Yesterday we ranted about how Steve Jobs was failing to adequately respond to legitimate questions about the iPhone tracking users' whereabouts and today Apple finally released statements on the matter.
According to the press release below, Apple is "maintaining a database of Wi-Fi hotspots and cell towers around your current location" to help your iPhone rapidly and accurately calculate its location when requested. So the map you're seeing is not the cell phone's whereabouts but, rather, the locations of Wi-Fi hotspots and cell towers surrounding the location of the cell phone. Comforting? Perhaps not so much.
Why not just use GPS? The company says it takes too long and isn't always available.
As to why the data is needed in the first place, Apple maintains that it's strictly in order to built a crowd-sourced traffic database to provide iPhone users with "better traffic service in the coming years".
And as to why the data needed to be stored on iTunes, we receive no official answer, although Apple says it plans to "cease backing up this cache" in a software update coming soon. They also promise to stop saving years' of location data on the phone itself, limiting the phone's cache to a week.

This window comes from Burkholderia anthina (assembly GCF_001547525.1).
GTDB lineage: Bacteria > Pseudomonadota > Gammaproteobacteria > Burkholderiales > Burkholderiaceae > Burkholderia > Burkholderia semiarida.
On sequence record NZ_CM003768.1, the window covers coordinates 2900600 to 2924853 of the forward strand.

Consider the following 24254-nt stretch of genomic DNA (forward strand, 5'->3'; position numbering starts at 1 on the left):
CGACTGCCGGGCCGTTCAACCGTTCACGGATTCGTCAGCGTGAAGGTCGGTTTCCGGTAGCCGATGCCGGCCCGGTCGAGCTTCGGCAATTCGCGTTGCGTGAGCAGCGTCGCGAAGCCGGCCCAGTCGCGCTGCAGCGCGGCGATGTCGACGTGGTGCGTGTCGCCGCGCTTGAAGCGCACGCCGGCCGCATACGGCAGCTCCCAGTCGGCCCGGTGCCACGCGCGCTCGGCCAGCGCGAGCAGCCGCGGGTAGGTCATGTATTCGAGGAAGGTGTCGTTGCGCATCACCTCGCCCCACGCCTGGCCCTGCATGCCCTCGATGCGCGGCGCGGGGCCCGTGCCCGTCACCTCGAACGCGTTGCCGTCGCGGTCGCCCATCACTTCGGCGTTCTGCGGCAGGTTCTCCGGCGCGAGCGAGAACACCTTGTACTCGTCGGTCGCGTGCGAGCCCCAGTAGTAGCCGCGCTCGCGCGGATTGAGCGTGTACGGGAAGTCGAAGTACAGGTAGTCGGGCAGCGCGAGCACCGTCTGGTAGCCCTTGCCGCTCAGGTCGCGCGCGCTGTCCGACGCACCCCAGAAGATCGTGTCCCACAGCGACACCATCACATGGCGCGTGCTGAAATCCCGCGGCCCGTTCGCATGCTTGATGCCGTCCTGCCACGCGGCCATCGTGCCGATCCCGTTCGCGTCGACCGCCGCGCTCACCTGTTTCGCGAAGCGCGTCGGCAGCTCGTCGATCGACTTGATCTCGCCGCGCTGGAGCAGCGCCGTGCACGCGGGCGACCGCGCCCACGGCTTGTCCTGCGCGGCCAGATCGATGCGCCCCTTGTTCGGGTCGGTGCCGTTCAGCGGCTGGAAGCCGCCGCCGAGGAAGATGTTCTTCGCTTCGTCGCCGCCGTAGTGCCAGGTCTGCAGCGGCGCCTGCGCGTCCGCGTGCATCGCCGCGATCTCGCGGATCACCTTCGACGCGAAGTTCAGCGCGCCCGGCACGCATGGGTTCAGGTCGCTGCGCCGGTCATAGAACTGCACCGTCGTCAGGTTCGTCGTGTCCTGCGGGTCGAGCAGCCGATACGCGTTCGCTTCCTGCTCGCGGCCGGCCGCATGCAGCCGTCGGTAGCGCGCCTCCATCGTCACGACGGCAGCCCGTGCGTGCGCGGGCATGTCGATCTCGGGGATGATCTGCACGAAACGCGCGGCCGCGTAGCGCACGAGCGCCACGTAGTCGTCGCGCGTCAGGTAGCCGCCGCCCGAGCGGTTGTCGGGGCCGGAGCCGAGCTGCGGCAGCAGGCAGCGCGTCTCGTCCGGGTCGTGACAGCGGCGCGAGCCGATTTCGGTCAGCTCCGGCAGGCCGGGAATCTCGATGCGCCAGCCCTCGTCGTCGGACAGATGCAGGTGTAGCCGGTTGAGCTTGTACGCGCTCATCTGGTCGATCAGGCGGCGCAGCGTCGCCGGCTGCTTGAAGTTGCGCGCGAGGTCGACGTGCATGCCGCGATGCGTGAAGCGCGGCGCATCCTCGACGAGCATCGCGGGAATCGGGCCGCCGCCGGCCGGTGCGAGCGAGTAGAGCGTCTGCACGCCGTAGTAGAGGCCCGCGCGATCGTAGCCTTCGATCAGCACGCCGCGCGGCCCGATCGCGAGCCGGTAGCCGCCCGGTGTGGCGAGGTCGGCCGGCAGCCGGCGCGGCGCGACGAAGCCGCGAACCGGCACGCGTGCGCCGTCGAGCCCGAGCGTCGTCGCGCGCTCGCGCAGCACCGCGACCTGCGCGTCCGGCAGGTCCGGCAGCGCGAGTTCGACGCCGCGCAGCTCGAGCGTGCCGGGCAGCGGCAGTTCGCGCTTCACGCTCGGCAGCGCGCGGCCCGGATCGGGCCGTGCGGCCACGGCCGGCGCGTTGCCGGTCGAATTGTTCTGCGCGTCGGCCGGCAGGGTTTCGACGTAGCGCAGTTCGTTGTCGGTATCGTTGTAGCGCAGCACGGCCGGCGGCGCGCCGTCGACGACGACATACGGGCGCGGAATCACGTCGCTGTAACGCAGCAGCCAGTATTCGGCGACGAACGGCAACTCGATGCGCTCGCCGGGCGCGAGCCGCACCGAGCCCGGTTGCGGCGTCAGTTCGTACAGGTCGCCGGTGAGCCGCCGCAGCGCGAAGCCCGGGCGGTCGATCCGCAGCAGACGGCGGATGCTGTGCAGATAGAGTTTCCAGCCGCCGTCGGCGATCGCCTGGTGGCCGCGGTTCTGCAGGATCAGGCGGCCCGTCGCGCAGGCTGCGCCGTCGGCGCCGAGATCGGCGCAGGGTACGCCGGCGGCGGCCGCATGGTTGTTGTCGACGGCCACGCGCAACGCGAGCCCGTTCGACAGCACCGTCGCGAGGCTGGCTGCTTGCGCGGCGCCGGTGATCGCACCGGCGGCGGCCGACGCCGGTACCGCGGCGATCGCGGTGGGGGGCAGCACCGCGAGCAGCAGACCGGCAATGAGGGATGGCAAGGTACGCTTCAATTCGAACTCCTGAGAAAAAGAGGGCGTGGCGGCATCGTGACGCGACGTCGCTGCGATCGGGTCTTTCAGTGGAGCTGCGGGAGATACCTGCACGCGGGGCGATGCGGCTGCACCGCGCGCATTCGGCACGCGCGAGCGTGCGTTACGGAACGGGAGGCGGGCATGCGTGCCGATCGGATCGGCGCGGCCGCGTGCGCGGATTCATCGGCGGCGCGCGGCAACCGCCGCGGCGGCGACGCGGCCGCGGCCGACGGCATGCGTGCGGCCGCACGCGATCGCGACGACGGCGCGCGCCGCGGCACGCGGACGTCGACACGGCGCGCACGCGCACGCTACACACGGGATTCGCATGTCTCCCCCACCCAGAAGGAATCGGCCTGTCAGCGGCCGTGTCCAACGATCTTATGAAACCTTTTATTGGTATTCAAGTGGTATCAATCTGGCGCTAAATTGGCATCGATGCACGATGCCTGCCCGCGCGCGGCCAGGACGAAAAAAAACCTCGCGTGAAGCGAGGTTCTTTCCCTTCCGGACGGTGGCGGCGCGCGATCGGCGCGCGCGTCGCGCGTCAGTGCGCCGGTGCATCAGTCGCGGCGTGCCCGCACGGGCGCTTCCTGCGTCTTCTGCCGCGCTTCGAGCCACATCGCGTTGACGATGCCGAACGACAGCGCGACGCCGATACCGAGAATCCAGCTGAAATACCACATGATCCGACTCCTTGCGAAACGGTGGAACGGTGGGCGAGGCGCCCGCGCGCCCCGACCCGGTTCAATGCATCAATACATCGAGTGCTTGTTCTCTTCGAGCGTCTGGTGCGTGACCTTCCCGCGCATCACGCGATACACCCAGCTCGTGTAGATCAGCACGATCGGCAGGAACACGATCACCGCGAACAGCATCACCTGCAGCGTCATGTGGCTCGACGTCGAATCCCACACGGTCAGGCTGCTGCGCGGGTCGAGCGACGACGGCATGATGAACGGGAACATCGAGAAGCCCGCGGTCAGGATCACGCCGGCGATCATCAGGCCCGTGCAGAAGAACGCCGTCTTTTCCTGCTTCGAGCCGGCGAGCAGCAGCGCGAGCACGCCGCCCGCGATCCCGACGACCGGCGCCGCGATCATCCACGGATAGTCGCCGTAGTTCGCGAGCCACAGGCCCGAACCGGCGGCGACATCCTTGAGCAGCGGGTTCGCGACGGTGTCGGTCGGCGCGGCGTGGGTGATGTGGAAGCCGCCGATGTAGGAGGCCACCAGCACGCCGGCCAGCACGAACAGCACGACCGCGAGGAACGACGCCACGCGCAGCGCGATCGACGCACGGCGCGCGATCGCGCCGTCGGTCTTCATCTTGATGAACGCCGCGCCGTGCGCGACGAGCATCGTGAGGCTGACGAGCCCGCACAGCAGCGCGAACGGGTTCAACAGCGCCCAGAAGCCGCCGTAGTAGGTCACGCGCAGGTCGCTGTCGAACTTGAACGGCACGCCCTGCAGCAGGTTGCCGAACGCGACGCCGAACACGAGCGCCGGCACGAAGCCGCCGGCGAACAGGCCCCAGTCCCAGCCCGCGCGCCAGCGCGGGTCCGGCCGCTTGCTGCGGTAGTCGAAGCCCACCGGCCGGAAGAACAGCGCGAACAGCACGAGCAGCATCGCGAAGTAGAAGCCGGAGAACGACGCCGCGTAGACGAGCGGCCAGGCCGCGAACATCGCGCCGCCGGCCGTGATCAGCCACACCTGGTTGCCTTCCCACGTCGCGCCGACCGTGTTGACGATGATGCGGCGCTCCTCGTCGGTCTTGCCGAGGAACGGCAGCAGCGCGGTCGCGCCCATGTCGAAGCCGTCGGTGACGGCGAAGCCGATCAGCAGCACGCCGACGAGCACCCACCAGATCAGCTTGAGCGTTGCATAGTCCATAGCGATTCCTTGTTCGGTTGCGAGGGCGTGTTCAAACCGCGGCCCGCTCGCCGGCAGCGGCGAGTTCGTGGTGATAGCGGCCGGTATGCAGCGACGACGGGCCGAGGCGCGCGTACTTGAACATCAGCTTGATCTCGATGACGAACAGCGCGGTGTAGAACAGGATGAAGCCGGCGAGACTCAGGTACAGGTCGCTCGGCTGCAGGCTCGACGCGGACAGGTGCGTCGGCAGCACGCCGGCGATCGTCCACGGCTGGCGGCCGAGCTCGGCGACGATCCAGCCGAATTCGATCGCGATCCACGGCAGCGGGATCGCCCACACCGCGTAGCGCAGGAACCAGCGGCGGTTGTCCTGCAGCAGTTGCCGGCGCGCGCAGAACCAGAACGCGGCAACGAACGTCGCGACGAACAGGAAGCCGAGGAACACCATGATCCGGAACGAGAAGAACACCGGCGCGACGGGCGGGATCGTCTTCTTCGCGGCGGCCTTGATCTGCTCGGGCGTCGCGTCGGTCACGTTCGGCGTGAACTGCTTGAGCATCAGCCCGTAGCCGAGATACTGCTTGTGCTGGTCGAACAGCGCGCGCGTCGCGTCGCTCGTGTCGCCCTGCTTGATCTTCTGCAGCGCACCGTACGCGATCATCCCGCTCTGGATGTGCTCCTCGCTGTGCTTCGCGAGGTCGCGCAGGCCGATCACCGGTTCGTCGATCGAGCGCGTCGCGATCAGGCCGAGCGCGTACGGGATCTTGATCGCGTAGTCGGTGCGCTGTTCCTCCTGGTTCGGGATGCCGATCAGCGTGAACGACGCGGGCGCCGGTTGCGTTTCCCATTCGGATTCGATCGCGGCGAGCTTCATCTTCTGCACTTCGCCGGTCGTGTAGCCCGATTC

One of the biggest questions users had was why the location-based services were impossible to turn off. Apple maintains that this was a bug, although it's really hard to imagine a bug of that magnitude going unchecked for so long. The company promises users will be able to turn off the location-based software soon.
So, all in all, this is some clever damage control. While it may be true that Apple isn't using any of this information for sneaky reasons, it seems clear to me that, at the outset, they had no intention of allowing users to disable this feature. While it's nice that users can turn it off now, it's a little late.
Full press release available by clicking the link to Engadget below.